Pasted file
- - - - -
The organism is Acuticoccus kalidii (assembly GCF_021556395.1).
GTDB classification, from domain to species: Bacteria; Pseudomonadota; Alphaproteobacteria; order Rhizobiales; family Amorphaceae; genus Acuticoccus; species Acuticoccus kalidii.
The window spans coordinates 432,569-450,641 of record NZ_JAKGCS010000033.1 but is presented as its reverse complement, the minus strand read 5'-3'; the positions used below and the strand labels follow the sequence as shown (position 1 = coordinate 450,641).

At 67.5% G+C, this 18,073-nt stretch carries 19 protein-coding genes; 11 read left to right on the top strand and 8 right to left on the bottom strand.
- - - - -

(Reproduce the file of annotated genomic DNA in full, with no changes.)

The organism is Acuticoccus kalidii (assembly GCF_021556395.1).
GTDB classification, from domain to species: Bacteria; Pseudomonadota; Alphaproteobacteria; order Rhizobiales; family Amorphaceae; genus Acuticoccus; species Acuticoccus kalidii.
The window spans coordinates 432,569-450,641 of record NZ_JAKGCS010000033.1 but is presented as its reverse complement, the minus strand read 5'-3'; the positions used below and the strand labels follow the sequence as shown (position 1 = coordinate 450,641).

At 67.5% G+C, this 18,073-nt stretch carries 19 protein-coding genes; 11 read left to right on the top strand and 8 right to left on the bottom strand.